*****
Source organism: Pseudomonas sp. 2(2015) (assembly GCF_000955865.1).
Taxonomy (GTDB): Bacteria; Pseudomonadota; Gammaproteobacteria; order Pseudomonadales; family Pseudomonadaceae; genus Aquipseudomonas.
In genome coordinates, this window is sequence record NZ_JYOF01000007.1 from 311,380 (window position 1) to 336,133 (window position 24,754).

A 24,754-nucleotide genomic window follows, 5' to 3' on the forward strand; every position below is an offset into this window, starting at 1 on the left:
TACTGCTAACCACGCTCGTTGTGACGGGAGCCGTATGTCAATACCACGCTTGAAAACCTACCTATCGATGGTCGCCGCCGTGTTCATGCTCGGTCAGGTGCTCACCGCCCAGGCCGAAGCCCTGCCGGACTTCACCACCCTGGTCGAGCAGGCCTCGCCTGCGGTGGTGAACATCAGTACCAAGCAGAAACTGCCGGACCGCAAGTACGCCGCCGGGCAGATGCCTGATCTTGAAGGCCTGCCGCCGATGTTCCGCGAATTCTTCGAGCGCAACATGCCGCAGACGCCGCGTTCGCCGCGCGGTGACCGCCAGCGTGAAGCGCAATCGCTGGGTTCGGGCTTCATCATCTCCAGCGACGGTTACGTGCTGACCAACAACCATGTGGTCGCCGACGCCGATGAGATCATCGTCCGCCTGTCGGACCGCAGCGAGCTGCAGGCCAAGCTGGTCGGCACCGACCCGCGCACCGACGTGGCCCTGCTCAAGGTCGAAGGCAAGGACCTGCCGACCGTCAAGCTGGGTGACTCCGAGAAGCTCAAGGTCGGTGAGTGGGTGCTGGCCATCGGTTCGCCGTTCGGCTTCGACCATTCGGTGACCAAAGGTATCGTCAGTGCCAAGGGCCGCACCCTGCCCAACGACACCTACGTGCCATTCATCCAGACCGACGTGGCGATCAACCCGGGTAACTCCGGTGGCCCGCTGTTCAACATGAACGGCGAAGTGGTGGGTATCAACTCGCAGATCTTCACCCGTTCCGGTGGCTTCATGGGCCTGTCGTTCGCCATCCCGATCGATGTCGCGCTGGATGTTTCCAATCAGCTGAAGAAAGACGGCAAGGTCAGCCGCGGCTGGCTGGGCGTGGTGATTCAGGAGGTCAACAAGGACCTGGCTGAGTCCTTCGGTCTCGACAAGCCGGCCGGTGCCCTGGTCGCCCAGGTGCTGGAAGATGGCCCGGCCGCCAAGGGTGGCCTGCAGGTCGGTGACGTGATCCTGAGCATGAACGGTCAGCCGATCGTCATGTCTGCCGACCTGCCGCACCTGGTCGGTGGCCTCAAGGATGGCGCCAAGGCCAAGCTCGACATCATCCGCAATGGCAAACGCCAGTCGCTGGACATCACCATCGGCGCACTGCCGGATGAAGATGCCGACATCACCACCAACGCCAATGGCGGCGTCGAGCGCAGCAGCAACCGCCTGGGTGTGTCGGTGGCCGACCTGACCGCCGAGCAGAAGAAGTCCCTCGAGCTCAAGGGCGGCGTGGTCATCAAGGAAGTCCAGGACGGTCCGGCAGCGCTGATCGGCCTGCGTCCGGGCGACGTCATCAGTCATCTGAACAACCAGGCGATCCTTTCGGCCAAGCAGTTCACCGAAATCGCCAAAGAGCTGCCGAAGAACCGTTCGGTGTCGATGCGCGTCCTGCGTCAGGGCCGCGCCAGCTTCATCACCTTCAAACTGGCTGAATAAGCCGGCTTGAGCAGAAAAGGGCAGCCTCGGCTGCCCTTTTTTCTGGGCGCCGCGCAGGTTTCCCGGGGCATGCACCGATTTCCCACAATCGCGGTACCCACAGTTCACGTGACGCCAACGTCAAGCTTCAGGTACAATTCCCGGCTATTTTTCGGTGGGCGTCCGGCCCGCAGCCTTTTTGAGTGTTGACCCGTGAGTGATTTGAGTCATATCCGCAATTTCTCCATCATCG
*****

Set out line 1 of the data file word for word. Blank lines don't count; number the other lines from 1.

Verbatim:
Source organism: Pseudomonas sp. 2(2015) (assembly GCF_000955865.1).